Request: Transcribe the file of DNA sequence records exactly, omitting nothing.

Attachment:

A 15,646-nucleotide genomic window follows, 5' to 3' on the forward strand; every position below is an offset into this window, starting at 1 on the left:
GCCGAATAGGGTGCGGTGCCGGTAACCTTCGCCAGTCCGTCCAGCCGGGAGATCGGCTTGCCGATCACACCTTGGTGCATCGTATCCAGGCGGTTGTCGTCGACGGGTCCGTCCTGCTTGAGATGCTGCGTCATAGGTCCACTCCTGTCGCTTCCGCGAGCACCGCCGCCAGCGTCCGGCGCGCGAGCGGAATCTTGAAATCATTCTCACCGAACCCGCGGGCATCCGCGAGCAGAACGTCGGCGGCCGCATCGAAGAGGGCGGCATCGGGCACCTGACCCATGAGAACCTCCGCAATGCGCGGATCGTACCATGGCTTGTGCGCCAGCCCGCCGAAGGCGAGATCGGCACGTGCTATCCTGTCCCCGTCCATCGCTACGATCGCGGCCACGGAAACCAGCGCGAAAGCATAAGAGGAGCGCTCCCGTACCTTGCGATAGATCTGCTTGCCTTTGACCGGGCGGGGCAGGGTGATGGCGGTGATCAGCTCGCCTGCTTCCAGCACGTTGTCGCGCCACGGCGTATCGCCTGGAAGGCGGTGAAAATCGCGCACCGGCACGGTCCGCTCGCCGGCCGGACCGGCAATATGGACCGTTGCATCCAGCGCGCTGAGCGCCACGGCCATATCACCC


A 15,646-nucleotide genomic window follows, 5' to 3' on the forward strand; every position below is an offset into this window, starting at 1 on the left:
GCCGAATAGGGTGCGGTGCCGGTAACCTTCGCCAGTCCGTCCAGCCGGGAGATCGGCTTGCCGATCACACCTTGGTGCATCGTATCCAGGCGGTTGTCGTCGACGGGTCCGTCCTGCTTGAGATGCTGCGTCATAGGTCCACTCCTGTCGCTTCCGCGAGCACCGCCGCCAGCGTCCGGCGCGCGAGCGGAATCTTGAAATCATTCTCACCGAACCCGCGGGCATCCGCGAGCAGAACGTCGGCGGCCGCATCGAAGAGGGCGGCATCGGGCACCTGACCCATGAGAACCTCCGCAATGCGCGGATCGTACCATGGCTTGTGCGCCAGCCCGCCGAAGGCGAGATCGGCACGTGCTATCCTGTCCCCGTCCATCGCTACGATCGCGGCCACGGAAACCAGCGCGAAAGCATAAGAGGAGCGCTCCCGTACCTTGCGATAGATCTGCTTGCCTTTGACCGGGCGGGGCAGGGTGATGGCGGTGATCAGCTCGCCTGCTTCCAGCACGTTGTCGCGCCACGGCGTATCGCCTGGAAGGCGGTGAAAATCGCGCACCGGCACGGTCCGCTCGCCGGCCGGACCGGCAATATGGACCGTTGCATCCAGCGCGCTGAGCGCCACGGCCATATCACCC